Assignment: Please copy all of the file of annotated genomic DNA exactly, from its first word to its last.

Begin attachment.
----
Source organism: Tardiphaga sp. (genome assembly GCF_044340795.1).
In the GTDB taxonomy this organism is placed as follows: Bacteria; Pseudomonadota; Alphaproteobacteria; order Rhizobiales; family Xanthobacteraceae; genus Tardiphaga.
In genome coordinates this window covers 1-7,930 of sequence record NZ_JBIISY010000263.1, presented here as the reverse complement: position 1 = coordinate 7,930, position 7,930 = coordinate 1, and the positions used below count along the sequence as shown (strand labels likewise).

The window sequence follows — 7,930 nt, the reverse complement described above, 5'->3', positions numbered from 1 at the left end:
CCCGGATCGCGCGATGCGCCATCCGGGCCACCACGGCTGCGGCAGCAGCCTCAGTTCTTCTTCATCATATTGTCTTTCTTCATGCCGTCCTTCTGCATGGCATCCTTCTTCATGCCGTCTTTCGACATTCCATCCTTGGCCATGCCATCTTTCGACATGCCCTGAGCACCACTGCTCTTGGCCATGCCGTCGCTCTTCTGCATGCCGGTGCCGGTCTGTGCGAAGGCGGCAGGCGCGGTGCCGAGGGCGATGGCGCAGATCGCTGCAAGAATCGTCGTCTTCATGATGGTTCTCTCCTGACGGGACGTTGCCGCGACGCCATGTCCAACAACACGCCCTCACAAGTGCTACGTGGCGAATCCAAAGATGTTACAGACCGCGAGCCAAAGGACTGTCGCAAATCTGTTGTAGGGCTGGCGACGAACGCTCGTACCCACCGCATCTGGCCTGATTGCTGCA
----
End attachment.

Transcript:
Source organism: Tardiphaga sp. (genome assembly GCF_044340795.1).
In the GTDB taxonomy this organism is placed as follows: Bacteria; Pseudomonadota; Alphaproteobacteria; order Rhizobiales; family Xanthobacteraceae; genus Tardiphaga.
In genome coordinates this window covers 1-7,930 of sequence record NZ_JBIISY010000263.1, presented here as the reverse complement: position 1 = coordinate 7,930, position 7,930 = coordinate 1, and the positions used below count along the sequence as shown (strand labels likewise).

The window sequence follows — 7,930 nt, the reverse complement described above, 5'->3', positions numbered from 1 at the left end:
CCCGGATCGCGCGATGCGCCATCCGGGCCACCACGGCTGCGGCAGCAGCCTCAGTTCTTCTTCATCATATTGTCTTTCTTCATGCCGTCCTTCTGCATGGCATCCTTCTTCATGCCGTCTTTCGACATTCCATCCTTGGCCATGCCATCTTTCGACATGCCCTGAGCACCACTGCTCTTGGCCATGCCGTCGCTCTTCTGCATGCCGGTGCCGGTCTGTGCGAAGGCGGCAGGCGCGGTGCCGAGGGCGATGGCGCAGATCGCTGCAAGAATCGTCGTCTTCATGATGGTTCTCTCCTGACGGGACGTTGCCGCGACGCCATGTCCAACAACACGCCCTCACAAGTGCTACGTGGCGAATCCAAAGATGTTACAGACCGCGAGCCAAAGGACTGTCGCAAATCTGTTGTAGGGCTGGCGACGAACGCTCGTACCCACCGCATCTGGCCTGATTGCTGCA